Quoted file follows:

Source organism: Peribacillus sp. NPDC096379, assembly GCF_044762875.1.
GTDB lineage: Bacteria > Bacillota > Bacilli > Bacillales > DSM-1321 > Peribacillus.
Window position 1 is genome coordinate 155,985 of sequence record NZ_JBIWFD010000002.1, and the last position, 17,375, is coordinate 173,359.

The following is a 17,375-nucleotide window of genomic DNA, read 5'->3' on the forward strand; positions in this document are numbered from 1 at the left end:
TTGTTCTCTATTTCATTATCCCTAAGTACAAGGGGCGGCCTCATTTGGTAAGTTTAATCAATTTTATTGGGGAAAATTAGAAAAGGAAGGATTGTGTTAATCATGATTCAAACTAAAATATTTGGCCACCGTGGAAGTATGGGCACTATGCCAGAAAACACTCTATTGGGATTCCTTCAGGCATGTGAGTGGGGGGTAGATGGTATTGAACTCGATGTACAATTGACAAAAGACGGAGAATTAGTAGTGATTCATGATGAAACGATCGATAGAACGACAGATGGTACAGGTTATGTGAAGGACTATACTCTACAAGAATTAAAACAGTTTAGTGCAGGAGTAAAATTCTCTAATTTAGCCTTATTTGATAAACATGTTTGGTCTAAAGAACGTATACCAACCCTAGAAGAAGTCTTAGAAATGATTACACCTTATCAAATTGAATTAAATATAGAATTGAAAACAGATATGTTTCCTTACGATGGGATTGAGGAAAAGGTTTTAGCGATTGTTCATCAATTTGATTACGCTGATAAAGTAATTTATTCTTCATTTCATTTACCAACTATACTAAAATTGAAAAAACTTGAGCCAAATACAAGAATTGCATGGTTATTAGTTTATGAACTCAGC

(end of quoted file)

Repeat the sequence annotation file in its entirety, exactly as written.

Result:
Source organism: Peribacillus sp. NPDC096379, assembly GCF_044762875.1.
GTDB lineage: Bacteria > Bacillota > Bacilli > Bacillales > DSM-1321 > Peribacillus.
Window position 1 is genome coordinate 155,985 of sequence record NZ_JBIWFD010000002.1, and the last position, 17,375, is coordinate 173,359.

The following is a 17,375-nucleotide window of genomic DNA, read 5'->3' on the forward strand; positions in this document are numbered from 1 at the left end:
TTGTTCTCTATTTCATTATCCCTAAGTACAAGGGGCGGCCTCATTTGGTAAGTTTAATCAATTTTATTGGGGAAAATTAGAAAAGGAAGGATTGTGTTAATCATGATTCAAACTAAAATATTTGGCCACCGTGGAAGTATGGGCACTATGCCAGAAAACACTCTATTGGGATTCCTTCAGGCATGTGAGTGGGGGGTAGATGGTATTGAACTCGATGTACAATTGACAAAAGACGGAGAATTAGTAGTGATTCATGATGAAACGATCGATAGAACGACAGATGGTACAGGTTATGTGAAGGACTATACTCTACAAGAATTAAAACAGTTTAGTGCAGGAGTAAAATTCTCTAATTTAGCCTTATTTGATAAACATGTTTGGTCTAAAGAACGTATACCAACCCTAGAAGAAGTCTTAGAAATGATTACACCTTATCAAATTGAATTAAATATAGAATTGAAAACAGATATGTTTCCTTACGATGGGATTGAGGAAAAGGTTTTAGCGATTGTTCATCAATTTGATTACGCTGATAAAGTAATTTATTCTTCATTTCATTTACCAACTATACTAAAATTGAAAAAACTTGAGCCAAATACAAGAATTGCATGGTTATTAGTTTATGAACTCAGC